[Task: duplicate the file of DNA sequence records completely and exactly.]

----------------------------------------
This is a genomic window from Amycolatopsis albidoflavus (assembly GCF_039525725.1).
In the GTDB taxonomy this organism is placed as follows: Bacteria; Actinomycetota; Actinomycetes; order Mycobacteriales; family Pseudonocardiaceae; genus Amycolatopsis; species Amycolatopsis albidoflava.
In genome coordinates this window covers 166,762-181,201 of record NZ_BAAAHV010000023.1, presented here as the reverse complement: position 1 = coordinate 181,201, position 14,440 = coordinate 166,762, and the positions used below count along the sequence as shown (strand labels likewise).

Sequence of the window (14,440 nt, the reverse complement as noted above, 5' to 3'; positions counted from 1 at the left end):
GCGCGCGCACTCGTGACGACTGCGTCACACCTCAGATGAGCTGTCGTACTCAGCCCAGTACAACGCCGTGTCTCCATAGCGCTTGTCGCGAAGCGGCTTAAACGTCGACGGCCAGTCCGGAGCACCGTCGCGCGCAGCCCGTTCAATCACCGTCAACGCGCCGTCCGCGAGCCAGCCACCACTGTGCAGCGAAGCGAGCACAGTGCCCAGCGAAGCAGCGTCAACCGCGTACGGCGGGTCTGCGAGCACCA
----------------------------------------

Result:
This is a genomic window from Amycolatopsis albidoflavus (assembly GCF_039525725.1).
In the GTDB taxonomy this organism is placed as follows: Bacteria; Actinomycetota; Actinomycetes; order Mycobacteriales; family Pseudonocardiaceae; genus Amycolatopsis; species Amycolatopsis albidoflava.
In genome coordinates this window covers 166,762-181,201 of record NZ_BAAAHV010000023.1, presented here as the reverse complement: position 1 = coordinate 181,201, position 14,440 = coordinate 166,762, and the positions used below count along the sequence as shown (strand labels likewise).

Sequence of the window (14,440 nt, the reverse complement as noted above, 5' to 3'; positions counted from 1 at the left end):
GCGCGCGCACTCGTGACGACTGCGTCACACCTCAGATGAGCTGTCGTACTCAGCCCAGTACAACGCCGTGTCTCCATAGCGCTTGTCGCGAAGCGGCTTAAACGTCGACGGCCAGTCCGGAGCACCGTCGCGCGCAGCCCGTTCAATCACCGTCAACGCGCCGTCCGCGAGCCAGCCACCACTGTGCAGCGAAGCGAGCACAGTGCCCAGCGAAGCAGCGTCAACCGCGTACGGCGGGTCTGCGAGCACCA